The 2020-21 New Zealand cruise season continues to look grim, with about 40% of port calls in the country cancelled so far, according to NZ Cruise Association figures.
At the same time the number of expected cruise guests in the country over summer has already reduced by nearly 150,000 from the expected 384,000 plus.
Princess Cruises has been largely exonerated in the report of the Australian Special Commission of Inquiry into the Ruby Princess cruise ship coronavirus outbreak. he report was released last Friday 14 and the Commissioner heavily criticised Australian health officials.
Kevin O’Sullivan, chief executive of the New Zealand Cruise Association, says the organisation is pleased with the outcome. ‘It has been a very stressful time for Carnival and Princess because of mismanagement by Australian health agencies.’
The inquiry found ‘serious errors’ by New South Wales Health in its handling of suspected cases on board.
‘The Commission’s report confirms that none of our people — the Captain, the ship’s doctor, or members of our shore side port agency team — misled public authorities involved in Ruby Princess being permitted to disembark guests on March 19,’ says Jan Swartz, group president, Princess Cruises and Carnival Australia.
‘This finding is of great importance to us because it goes to the integrity of our people. In our more than 20 years in Australia, we have always sought to cooperate honestly and professionally with officials in accordance with the regulatory environment.
‘We acknowledge the Commission’s specific comments about Carnival Australia, and we will consider these comments to the fullest possible extent,’ Swartz adds.
Princess Cruises also welcomes the Commission’s attention to improving information sharing and coordination among government agencies in the future. In our submission to the inquiry, we agreed that this area deserved consideration. We look forward to collaborating with government agencies and industry peers to improve these systems.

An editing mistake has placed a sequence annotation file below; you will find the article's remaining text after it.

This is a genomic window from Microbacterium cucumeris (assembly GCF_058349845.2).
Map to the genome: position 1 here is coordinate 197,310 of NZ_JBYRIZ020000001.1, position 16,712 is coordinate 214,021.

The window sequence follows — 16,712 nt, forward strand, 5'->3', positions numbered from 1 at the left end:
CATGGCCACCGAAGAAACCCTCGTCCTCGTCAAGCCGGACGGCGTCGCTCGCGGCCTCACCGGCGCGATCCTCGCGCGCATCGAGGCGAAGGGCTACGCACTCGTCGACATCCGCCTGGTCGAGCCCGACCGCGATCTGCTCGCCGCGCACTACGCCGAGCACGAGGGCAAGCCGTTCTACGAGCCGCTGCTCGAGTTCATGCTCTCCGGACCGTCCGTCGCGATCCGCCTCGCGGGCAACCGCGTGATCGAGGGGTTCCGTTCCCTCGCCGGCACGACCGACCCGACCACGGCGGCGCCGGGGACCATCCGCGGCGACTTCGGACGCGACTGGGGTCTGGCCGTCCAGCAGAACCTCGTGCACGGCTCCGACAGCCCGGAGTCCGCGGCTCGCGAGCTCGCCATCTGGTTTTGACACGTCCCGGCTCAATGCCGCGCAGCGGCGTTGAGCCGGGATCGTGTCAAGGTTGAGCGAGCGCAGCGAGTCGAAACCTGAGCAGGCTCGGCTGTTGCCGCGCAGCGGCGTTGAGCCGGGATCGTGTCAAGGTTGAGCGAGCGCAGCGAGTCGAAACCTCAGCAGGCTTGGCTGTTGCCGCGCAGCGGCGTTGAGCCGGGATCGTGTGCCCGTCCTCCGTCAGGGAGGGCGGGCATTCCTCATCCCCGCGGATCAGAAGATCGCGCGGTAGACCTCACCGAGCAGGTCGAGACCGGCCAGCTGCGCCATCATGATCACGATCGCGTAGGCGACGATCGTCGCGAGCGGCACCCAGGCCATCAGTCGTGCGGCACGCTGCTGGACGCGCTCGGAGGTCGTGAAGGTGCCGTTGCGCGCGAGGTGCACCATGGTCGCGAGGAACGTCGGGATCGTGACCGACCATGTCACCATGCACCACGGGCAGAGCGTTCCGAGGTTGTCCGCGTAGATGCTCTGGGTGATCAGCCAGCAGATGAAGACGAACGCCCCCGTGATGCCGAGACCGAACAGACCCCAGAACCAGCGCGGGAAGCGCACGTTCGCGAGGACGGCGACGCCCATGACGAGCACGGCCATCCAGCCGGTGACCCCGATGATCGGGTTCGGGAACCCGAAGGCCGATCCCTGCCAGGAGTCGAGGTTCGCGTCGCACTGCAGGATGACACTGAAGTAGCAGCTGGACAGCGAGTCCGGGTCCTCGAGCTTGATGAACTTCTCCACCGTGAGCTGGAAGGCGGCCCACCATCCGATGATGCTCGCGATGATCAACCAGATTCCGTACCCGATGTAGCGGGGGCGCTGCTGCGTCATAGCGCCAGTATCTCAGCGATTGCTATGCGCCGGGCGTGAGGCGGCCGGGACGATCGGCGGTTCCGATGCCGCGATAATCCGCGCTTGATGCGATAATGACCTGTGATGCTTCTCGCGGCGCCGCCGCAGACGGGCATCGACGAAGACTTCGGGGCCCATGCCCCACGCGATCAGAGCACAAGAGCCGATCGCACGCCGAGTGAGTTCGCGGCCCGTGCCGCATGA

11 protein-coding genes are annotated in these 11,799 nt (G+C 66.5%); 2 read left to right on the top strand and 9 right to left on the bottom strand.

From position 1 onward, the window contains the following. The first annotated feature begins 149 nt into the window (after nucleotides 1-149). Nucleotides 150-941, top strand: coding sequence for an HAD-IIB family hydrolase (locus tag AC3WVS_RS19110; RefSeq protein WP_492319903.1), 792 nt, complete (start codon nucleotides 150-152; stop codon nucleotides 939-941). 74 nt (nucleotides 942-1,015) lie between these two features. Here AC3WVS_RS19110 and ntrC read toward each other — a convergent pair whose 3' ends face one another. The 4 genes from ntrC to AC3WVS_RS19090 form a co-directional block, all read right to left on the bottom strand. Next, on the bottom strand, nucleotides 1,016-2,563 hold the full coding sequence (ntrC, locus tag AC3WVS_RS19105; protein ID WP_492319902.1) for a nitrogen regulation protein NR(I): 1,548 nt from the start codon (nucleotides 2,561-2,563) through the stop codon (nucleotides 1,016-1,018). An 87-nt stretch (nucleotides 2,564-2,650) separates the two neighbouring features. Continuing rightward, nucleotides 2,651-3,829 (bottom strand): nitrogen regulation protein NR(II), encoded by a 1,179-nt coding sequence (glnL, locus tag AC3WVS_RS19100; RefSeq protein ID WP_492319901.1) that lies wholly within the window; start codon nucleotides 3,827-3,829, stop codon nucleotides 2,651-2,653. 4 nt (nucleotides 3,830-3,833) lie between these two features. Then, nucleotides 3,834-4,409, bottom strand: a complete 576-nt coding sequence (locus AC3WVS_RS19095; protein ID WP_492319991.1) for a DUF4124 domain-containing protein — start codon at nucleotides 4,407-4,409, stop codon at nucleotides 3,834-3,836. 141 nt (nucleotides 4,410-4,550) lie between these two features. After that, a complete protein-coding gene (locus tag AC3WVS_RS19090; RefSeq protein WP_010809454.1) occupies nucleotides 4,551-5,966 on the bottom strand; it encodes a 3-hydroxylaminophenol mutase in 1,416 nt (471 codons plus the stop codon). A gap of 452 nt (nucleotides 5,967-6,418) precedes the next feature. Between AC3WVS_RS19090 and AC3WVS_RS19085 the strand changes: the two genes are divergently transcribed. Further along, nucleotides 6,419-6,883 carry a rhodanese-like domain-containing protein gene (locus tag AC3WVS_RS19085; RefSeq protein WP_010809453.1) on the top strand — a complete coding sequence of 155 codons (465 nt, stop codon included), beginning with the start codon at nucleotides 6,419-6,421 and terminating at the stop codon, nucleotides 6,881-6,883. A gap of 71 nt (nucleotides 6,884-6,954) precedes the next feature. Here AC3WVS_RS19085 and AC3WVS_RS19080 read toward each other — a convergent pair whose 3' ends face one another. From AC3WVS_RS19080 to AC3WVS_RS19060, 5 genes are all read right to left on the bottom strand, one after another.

Supply chain survival is one of the ‘New Zealand specific challenges’ highlighted by Debbie Summers in her NZ Cruise Association chairman’s report 2020.
‘Our members include retailers, wholesalers, tour operators, port agents, ground handlers, and hospitality – all part of a supply chain that is critical to the sector.
‘In a nutshell it is crucial we all do our best to hold tight, to survive, to ignore the naysayers, to harness our passion and the facts and go out there and fight for the return of our cruise industry,’ Summers told TRAVELinc Memo after the AGM.
In her report, Summers summarised the dire current situation for cruising and outlined a number of challenges to overcome. But she also touched on opportunities – including that cruise lines are looking keenly at our region for a safe and measured restart within our domestic arena. ‘We are talking about kiwi cruises for kiwis just as Air NZ has once again opened the skies for New Zealander’s to see their own country.
‘We can stimulate travel, starting with some really immersive itineraries.’
Summers points out that supply chain survival is largely reliant on borders. ‘We need safe corridors with countries with zero comunication (this is our Government’s indication on who we can do business with in the future) opening as soon as we are able.’
She says New Zealand is fortunate to have a close safe source market (‘heading that way at least’) in Australia. ‘One in 17 Australians like to cruise. They made up over 50% of our cruise market pre Covid 19.’
New Zealand Cruise Association (NZCA) says it is working closely with with Maritime New Zealand to re-start the New Zealand cruise market with domestic cruising.
The New Zealand Cruise Association (NZCA) is continuing to lobby against the government’s decision to indefinitely continue the cruise ship ban, despite flight travel and crowded public events already being back on the table.
The New Zealand Cruise Association (NZCA) says it is imperative not to ‘waste the next month or two’ and wants close collaboration with government on what its expectations are from cruise – in the short, medium and longer terms.
The statement comes after the Prime Minister announced the continuing suspension of cruising in New Zealand until at least the end of September.
A stepped approach to restarting cruising could begin with cruises to nowhere and then extend out to domestic and regional cruising, the wider industry and affiliates heard at a webinar this week.
Hosted by New Zealand Cruise Association (NZCA), the webinar featured Joel Katz, managing director of the Cruise Lines Industry Association Australasia, and was moderated by NZCA chairperson Debbie Summers. It attracted port operators, hoteliers, ground operators, regional tourism representatives, South Pacific tourism operators and more.
The New Zealand Cruise Association (NZCA) has called for the cruise industry to share stories about why cruise is important.
‘Talk to anybody and everybody using whatever media, social media outlet you are comfortable with,’ says CEO Kevin O’Sullivan. ‘The cruise industry in New Zealand will recover, but it needs your help.’